Fast Company posted a piece dealing with workplace distractions today. Their sources estimate that workplace distractions, those that take us off-task, cost our economy over $10,000 per worker per year.
What's a loyal employee to do? The article includes 3 suggestions:
- Turn off alerts. Email and instant message alerts are one of the biggest causes of interruptions. One study found that 71% of people answer IM alerts within 2 seconds, and 41% of people respond to email alerts within 15 seconds. Turning these off will do wonders for productivity.
- Off-site, out of mind. If you have work that requires deep thought or creativity, like writing or coming up with new ideas, find a quiet place outside the office, like a library or study, where there are fewer distractions.
- Be "alone in the crowd." Follow Petrarch’s 650-year-old advice and find a way to shut out the world in crowded spaces. For example, work in a café with a pair of headphones. Many people find it easy to shut out distractions when they are not targeted at them.
Anyone who hasn't turned off email alerts should stop reading right now and do that on the computer and smart phone and iPad and anything else with updates. Really- what are you waiting for? My phone still alerts me to texts because these can be more urgent than email. In my world, the urgency scale goes from snail mail (most official but least urgent) to email to text to phone call.
The piece missed one of my favorite techniques, the closed door. This one won't work if you live in a cubicle farm, but closing the door sends a message that you are, ins some way, unavailable. I have signs for my door letting people know if I am out, on a conference call, or in with the door closed. The latter lets people with truly urgent stuff know that they can knock.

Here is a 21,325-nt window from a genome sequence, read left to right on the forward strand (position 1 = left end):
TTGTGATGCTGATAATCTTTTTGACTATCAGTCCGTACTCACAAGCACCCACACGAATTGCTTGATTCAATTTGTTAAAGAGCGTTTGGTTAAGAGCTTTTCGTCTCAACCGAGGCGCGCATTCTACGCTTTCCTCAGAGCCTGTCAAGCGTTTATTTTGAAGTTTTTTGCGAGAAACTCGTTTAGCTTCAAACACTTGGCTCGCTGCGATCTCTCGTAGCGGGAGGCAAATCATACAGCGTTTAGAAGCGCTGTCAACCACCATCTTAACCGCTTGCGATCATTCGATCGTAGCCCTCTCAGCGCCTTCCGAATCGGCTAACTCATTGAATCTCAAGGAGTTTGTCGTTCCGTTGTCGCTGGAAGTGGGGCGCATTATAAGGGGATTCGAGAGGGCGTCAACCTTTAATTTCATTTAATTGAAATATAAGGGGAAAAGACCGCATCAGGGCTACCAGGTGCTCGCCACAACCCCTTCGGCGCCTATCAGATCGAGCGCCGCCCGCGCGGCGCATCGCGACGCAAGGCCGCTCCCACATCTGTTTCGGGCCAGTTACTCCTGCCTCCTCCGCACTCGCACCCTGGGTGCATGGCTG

The article has advice for organizations as well:
- Create email policies. Limit the number of email recipients for a given message. Limit the length of an email thread, and encourage people to pick up the phone instead of sending endless emails. Discourage the use of email’s "cc" capability.
- Create meeting policies. Not all meetings need to be an hour or a half hour. Shorten meetings and make sure computers are closed (unless needed for note taking), phones are off, and insist that texting is strictly verboten.
- Reduce context switching. Workers change windows 37 times an hour, on average, according to the New York Times. We use too many applications to get work done. We spend the day cutting information from one window into another; all this toggling is sapping us of our ability to work. New collaboration tools are actually making things worse. Forrester Research found that 61% of organizations have invested in 5 or more collaboration tools, but that most of them are not being used effectively. At one of my recent seminars, one participant went as far as to say, "If I have to use one more productivity tool, I won’t get ANY work done." The key is to make what you have already work better by integrating them so typical workflows like document and knowledge sharing are contained in a work context
I can't argue with most of these suggestions, although encouraging phone use can have the opposite effect. I hate to sit through a ringing phone, and using it more could increase interruptions. The phone should be used for stuff that requires an answer soon (like many patient care questions) or those where lack of a paper trail is a good thing. If it can wait 24 hours, use email.
Any other ideas out there for staying on task?